Mining companies with critical minerals operations in the U.S. will soon be eligible for a new tax break under the Inflation Reduction Act, which President Joe Biden is expected to sign into law during the week of Aug. 15.
Under the advanced manufacturing production credit outlined in the legislation, mining companies that produce any of the critical minerals listed in the bill will qualify for a tax credit equivalent to 10% of the cost of production for that mineral. The minerals produced must meet specific purity levels to qualify for the credit.
Eligible materials include aluminum, lithium and graphite, all of which are important inputs for clean energy technologies such as electric vehicle batteries.
The new credit is aimed at reducing reliance on nations such as China and Russia for critical minerals, which has been a priority for Sen. Joe Manchin, D-W.Va.
"Our persistent and increasing dependence on foreign energy and supply chains from countries who hate America represents a clear and present danger and it must end," Manchin said in a July news release after striking a deal with Sen. Chuck Schumer, D-N.Y., to introduce the package.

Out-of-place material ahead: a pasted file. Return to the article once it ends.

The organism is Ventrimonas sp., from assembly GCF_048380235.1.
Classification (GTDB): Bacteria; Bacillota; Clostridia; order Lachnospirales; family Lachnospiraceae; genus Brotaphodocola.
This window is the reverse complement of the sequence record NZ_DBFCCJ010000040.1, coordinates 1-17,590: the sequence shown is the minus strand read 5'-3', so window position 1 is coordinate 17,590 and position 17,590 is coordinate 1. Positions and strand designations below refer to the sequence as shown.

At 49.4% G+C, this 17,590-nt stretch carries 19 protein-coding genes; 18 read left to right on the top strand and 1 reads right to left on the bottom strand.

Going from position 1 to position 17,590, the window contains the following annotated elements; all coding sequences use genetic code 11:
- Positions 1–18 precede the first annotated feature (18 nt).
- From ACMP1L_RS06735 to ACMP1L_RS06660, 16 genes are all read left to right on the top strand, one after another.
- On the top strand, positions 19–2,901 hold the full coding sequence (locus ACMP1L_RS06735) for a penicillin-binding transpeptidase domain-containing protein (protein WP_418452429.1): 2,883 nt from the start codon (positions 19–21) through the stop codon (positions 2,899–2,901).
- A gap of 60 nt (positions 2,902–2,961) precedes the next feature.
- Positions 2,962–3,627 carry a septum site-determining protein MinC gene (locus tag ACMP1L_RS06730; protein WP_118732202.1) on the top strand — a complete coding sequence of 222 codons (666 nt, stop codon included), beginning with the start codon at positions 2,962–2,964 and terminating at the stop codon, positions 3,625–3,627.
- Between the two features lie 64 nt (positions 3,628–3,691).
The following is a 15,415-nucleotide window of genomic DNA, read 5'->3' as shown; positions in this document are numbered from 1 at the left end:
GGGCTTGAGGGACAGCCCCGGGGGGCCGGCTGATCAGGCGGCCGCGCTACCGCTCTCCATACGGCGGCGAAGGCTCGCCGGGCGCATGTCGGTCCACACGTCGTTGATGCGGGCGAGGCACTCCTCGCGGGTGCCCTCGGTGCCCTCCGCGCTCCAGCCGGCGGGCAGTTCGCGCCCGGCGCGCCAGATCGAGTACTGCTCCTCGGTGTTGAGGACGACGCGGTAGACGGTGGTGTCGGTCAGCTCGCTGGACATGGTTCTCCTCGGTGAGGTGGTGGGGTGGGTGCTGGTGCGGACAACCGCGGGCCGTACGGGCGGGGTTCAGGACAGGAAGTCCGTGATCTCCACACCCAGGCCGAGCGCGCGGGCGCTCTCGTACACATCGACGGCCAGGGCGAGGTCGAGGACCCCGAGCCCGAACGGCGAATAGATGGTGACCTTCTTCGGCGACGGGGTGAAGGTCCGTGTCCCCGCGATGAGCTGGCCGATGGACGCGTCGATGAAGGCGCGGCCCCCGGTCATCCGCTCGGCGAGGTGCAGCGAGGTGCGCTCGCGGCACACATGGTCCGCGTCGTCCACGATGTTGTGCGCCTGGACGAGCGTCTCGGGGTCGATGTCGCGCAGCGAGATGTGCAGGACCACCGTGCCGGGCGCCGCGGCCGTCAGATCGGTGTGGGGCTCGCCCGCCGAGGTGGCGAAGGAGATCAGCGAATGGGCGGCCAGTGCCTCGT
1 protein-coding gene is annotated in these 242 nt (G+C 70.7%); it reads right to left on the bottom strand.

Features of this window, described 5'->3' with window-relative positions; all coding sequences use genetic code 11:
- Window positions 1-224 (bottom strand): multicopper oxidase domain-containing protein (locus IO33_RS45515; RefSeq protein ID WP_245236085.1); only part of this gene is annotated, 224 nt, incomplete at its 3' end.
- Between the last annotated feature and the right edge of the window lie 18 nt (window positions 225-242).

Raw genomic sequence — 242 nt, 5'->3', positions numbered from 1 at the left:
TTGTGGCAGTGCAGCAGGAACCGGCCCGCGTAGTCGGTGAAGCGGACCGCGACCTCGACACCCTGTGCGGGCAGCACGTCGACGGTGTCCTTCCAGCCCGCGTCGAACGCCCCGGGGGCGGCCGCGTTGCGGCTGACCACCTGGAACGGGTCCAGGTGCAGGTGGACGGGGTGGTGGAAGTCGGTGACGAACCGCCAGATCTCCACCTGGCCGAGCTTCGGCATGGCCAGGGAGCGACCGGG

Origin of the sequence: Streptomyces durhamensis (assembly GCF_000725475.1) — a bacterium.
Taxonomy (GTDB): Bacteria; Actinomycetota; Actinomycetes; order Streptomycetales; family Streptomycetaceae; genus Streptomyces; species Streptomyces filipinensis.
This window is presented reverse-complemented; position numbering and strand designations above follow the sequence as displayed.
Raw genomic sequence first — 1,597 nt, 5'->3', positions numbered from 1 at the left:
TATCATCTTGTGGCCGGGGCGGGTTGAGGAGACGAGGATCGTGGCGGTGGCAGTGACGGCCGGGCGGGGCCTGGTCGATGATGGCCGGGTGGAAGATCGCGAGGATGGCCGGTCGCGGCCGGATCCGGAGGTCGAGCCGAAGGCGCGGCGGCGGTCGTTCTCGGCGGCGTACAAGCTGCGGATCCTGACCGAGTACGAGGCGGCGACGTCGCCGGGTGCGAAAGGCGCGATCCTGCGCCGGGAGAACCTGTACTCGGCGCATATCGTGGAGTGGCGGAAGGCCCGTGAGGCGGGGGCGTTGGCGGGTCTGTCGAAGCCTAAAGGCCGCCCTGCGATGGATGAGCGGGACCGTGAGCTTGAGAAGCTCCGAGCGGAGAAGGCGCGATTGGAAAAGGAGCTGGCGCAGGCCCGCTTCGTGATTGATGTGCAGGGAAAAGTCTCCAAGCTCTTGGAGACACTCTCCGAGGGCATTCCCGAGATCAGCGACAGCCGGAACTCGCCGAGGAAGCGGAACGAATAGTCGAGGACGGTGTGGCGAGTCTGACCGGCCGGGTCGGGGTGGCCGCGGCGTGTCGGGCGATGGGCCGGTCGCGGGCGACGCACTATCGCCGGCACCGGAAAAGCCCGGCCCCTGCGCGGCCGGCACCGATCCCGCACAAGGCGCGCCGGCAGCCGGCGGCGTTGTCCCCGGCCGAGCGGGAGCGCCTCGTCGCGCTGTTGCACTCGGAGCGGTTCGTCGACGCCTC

U.S. miners are optimistic the bill will help stimulate a U.S. battery supply chain, but they might need more runway than the bill envisions.
"Albemarle sees the Inflation Reduction Act as a positive step forward in support of attracting EV supply chain investment domestically to support the transition to clean energy in the U.S.," lithium miner Albemarle Corp. told S&P Global Commodity Insights in a statement. "The Inflation Reduction Act's conditions and timeline for the credit on electric vehicles is challenging given the battery industry largely operates in Asia and the domestic supply chain is in early development."
The company said its Kings Mountain project in North Carolina and a planned lithium processing "megasite" in the U.S. "will take time."
The critical minerals tax credit is one of several mining provisions in the bill. Also included is $500 million for implementation of the Defense Production Act, part of which is expected to go toward domestic critical minerals processing.
The Inflation Reduction Act also has critical minerals sourcing requirements related to an EV tax credit, which could create complications for an already strained EV supply chain. Notably, the bill removes the cap that makes EVs from an automobile manufacturer ineligible for the credit after that company sells 200,000 EVs. This will make select car models produced by companies such as General Motors Co. and Tesla Inc., which had previously met the credit cap, eligible for the credit.
E&E News first reported the critical minerals tax break.
S&P Global Commodity Insights produces content for distribution on S&P Capital IQ Pro.